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Maharishi Vedic Organic Agriculture: Composting helps dairy farmers 'do less and accomplish more'
by Global Good News staff writer

Global Good News    Translate This Article
6 September 2013

Dairy farmers know that cows are sensitive, intelligent, and need to be nourished. They need to roam free in healthy pastures, so they can choose the balance of herbs they need in their diet. Contented, healthy cows, it seems, produce the best quality milk.

To improve the quality of the grasses that are cows' main source of nourishment, the application of compost in pastures was implemented and is now becoming much more common. Dr Peter Swan, an expert in Maharishi Vedic Organic Agriculture, recently described some of the new principles that have been emerging in this area of agriculture, based on traditional practices and scientific research findings.

The main impetus for widespread use of composting began in the early twentieth century in India with Sir Albert Howard, an organic farming pioneer and researcher, who learned from traditional Indian farmers how to make compost. During his career he inspired people throughout the world to make and use compost in their farms and gardens.

Researchers have studied the effects of composting in pastures, and have found numerous benefits. For example, studies reveal that composted pasture yields 10% more harvested grass, measured by kilos/hectare, over control fields that have been treated with conventional fertilizers.

Composted fields cost less to treat, and at the same time produce more than the control (conventional) fields. In addition, the average percentage of clover in pastures treated with compost tea is 42.5%, compared to a control plot yielding only 6.25%. This finding, Dr Swan pointed out, shows that it is not only the quantity of feed that increases, but the quality also dramatically improves (clover contains important nutrients for both cows and the soil).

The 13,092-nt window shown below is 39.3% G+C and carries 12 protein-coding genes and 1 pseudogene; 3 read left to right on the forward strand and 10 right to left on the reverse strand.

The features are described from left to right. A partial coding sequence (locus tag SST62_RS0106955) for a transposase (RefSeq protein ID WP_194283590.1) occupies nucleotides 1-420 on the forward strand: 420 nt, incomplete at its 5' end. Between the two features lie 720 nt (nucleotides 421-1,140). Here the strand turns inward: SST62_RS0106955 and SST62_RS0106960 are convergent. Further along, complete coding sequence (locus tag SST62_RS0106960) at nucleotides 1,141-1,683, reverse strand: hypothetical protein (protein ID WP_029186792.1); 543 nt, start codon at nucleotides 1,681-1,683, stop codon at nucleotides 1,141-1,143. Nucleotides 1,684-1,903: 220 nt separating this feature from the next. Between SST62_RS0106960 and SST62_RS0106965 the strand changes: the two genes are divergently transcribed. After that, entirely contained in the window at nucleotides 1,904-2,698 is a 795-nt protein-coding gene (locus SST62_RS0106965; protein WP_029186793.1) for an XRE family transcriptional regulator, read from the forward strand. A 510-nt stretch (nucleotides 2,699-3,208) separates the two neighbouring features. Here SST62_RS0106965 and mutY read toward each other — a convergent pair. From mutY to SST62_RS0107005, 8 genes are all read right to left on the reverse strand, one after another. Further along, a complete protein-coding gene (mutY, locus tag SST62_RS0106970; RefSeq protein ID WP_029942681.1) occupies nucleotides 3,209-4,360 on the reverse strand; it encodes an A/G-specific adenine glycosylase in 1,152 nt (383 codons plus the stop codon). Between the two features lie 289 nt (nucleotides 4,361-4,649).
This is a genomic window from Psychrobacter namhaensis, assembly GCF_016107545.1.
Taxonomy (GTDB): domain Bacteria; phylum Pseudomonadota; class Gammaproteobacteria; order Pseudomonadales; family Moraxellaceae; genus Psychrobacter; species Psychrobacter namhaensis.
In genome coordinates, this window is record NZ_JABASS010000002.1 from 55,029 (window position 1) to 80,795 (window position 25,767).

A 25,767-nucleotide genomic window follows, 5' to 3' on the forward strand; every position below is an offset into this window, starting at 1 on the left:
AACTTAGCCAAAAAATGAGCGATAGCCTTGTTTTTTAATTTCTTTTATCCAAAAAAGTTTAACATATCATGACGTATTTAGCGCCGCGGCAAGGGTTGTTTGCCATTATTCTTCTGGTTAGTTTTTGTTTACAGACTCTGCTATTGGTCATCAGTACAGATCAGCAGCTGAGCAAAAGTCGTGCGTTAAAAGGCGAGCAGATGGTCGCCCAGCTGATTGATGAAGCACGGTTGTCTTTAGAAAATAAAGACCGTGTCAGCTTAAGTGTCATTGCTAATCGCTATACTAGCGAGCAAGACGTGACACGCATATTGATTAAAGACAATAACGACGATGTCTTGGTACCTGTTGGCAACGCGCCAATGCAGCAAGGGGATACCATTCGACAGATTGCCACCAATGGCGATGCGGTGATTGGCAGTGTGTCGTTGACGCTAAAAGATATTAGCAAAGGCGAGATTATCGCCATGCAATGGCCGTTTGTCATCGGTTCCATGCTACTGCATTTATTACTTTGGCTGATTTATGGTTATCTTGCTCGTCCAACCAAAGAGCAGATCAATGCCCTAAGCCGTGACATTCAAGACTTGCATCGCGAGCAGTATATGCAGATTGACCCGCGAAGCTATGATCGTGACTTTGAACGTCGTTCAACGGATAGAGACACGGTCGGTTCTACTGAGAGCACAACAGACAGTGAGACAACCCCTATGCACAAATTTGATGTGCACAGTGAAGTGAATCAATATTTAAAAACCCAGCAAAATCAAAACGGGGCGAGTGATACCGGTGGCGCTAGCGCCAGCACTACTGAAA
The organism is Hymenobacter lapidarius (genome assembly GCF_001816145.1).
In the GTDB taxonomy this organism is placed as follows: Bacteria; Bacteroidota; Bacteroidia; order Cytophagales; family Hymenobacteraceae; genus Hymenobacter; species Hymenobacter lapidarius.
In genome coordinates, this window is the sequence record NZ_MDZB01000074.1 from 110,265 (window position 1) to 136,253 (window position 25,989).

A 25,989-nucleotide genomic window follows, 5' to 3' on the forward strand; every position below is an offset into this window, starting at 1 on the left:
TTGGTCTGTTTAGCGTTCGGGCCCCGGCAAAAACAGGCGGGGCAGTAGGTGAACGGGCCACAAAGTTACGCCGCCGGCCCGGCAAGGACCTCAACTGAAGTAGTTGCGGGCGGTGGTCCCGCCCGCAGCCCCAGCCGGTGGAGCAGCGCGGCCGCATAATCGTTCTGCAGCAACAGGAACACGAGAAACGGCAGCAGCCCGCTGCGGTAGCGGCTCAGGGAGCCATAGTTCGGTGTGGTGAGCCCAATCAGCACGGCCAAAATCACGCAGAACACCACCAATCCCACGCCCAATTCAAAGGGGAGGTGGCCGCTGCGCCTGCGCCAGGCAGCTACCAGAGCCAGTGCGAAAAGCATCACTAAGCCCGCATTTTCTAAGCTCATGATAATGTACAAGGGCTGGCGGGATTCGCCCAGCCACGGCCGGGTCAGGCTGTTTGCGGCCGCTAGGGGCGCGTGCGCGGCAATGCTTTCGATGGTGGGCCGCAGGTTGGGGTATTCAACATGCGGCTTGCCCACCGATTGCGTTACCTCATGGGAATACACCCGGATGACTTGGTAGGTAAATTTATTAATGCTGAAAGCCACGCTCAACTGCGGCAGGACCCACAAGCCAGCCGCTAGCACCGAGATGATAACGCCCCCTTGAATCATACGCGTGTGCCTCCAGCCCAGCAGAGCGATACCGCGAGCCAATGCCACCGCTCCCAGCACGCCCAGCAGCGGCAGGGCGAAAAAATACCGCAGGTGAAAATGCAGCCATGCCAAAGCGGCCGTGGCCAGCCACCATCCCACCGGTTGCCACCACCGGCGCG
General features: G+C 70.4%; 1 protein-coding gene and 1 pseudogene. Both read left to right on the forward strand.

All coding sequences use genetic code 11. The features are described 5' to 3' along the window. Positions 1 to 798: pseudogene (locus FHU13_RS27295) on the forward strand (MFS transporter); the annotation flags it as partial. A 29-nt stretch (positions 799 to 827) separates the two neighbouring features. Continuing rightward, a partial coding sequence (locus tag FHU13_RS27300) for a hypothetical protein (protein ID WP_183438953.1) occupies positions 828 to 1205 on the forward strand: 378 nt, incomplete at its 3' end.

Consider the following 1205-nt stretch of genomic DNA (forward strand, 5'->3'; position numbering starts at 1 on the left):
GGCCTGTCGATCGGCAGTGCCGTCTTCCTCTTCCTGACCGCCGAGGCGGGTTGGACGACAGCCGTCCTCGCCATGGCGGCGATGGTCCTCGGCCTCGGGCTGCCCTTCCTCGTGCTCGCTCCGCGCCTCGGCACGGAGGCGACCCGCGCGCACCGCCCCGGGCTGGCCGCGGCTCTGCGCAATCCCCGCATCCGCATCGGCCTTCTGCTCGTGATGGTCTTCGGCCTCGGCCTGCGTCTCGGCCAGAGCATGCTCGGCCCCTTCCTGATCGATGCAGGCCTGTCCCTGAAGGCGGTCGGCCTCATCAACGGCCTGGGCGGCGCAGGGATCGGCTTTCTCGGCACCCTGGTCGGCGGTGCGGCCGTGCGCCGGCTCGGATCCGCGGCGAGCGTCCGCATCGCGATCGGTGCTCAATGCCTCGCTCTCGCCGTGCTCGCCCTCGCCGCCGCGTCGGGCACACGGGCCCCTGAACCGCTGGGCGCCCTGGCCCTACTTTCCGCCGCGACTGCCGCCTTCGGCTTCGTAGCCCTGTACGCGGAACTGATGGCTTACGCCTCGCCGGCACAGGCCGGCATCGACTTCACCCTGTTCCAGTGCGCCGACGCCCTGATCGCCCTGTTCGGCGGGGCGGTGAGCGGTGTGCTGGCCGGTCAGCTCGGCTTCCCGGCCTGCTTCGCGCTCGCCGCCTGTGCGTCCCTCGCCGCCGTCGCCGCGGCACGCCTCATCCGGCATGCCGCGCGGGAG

Mineral levels in compost-treated forage were also found to be significantly higher. On the other hand, in conventional dairy farming where there has been widespread implementation of chemical agriculture, many essential minerals are dramatically decreased or nonexistent in the cows' diets.

Another example Dr Swan gave of how dairy farmers have been able to accomplish more while expending less energy and spending less money, is by training cows to eat 'weeds'. In doing so farmers have been able to increase forage by over 40%.

Weeds, it turns out, have as much nutritional value as grass, and often as much as alfalfa. In about a week a cow can be trained to eat the herbs and other local native grasses that are often labelled weeds. It has been shown that the minerals and phyto-nutrients in the weeds are actually healthier for the cow than the diet consisting of just one or two grasses that are grown specifically for them.

Composting pastures and teaching cows to eat weeds, Dr Swan said, are examples of 'doing less and accomplishing more' and 'agreeing with the culturing intelligence of nature'—main themes of Maharishi Vedic Organic Agriculture.

Copyright © 2013 Global Good News Service

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